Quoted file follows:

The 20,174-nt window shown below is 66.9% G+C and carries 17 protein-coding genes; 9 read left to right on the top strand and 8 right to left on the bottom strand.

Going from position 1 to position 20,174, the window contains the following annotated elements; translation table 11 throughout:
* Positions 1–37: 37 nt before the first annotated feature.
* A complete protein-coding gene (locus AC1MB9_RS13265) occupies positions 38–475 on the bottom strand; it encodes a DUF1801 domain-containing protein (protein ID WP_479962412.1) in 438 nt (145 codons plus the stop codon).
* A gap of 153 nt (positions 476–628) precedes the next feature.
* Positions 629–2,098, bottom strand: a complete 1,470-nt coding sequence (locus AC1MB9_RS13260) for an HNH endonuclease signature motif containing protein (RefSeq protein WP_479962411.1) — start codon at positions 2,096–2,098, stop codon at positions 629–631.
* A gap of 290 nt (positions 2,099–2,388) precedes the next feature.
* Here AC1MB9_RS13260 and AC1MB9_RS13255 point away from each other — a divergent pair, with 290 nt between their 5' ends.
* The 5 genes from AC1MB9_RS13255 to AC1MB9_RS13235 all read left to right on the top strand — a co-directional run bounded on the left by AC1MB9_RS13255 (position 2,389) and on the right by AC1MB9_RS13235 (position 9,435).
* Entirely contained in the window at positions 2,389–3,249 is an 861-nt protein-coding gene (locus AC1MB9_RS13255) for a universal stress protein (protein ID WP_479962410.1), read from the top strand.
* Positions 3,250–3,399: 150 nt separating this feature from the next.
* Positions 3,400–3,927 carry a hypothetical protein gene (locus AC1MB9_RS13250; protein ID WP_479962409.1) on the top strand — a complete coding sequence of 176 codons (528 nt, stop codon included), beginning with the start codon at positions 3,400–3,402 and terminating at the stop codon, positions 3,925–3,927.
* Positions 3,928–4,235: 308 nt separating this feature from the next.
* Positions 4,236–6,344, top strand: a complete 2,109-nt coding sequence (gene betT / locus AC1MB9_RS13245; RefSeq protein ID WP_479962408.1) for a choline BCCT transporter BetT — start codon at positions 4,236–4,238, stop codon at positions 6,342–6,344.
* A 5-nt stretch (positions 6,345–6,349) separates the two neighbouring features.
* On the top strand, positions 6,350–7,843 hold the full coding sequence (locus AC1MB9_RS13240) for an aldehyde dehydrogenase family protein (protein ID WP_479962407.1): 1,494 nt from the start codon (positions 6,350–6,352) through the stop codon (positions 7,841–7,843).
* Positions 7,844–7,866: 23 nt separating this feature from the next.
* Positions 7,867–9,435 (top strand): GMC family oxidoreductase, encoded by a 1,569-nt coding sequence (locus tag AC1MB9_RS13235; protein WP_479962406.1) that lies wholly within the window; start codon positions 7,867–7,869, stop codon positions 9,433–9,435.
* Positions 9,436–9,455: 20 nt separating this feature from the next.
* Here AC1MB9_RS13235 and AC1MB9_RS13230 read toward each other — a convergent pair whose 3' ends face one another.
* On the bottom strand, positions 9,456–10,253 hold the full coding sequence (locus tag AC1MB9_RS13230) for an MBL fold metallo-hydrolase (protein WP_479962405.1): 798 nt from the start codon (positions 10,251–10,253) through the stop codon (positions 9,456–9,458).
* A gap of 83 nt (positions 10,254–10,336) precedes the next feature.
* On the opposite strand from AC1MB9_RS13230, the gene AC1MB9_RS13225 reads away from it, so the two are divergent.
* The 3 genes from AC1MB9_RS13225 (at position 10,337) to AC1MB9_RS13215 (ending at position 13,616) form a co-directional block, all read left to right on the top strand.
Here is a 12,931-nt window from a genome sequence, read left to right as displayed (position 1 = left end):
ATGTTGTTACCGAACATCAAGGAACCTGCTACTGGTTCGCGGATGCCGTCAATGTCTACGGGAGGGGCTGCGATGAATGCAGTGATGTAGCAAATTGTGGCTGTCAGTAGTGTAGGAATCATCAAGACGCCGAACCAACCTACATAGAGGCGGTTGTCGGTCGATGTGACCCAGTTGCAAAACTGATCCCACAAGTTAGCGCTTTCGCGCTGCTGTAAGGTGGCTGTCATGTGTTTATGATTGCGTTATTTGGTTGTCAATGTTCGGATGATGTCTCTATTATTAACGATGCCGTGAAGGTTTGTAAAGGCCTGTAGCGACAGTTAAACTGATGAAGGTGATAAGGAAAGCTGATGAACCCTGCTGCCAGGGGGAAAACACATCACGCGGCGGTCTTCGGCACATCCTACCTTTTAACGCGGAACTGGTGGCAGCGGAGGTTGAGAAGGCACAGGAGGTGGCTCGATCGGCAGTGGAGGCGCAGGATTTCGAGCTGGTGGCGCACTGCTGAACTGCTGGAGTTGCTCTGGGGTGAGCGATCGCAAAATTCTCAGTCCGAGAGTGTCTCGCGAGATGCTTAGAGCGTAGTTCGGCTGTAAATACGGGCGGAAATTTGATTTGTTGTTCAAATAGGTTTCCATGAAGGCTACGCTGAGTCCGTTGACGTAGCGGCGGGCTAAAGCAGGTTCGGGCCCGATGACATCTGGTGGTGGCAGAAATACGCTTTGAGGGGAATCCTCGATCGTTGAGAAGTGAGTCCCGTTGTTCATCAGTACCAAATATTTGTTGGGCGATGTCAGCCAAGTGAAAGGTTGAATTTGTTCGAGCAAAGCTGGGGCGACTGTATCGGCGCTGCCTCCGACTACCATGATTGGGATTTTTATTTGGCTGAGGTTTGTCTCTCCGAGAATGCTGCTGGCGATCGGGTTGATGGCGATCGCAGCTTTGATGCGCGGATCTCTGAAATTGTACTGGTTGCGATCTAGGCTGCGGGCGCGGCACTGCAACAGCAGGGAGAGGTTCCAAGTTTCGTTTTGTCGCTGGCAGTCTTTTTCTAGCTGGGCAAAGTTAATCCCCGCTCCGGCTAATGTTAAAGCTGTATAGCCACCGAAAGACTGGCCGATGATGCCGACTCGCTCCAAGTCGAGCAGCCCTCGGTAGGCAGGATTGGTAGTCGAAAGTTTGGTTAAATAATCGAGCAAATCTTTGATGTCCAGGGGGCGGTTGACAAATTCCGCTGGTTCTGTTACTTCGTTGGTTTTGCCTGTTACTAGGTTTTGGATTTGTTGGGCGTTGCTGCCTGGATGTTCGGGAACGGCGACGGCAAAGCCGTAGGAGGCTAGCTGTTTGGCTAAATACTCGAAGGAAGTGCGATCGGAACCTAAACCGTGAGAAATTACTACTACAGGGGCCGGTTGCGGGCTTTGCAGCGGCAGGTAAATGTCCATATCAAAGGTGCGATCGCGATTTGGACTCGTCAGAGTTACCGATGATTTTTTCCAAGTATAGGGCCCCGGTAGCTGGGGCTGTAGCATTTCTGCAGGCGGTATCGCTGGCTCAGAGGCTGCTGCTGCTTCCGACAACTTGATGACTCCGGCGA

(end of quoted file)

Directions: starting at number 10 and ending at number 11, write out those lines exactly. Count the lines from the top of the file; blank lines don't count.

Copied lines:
* Entirely contained in the window at positions 2,389–3,249 is an 861-nt protein-coding gene (locus AC1MB9_RS13255) for a universal stress protein (protein ID WP_479962410.1), read from the top strand.
* Positions 3,250–3,399: 150 nt separating this feature from the next.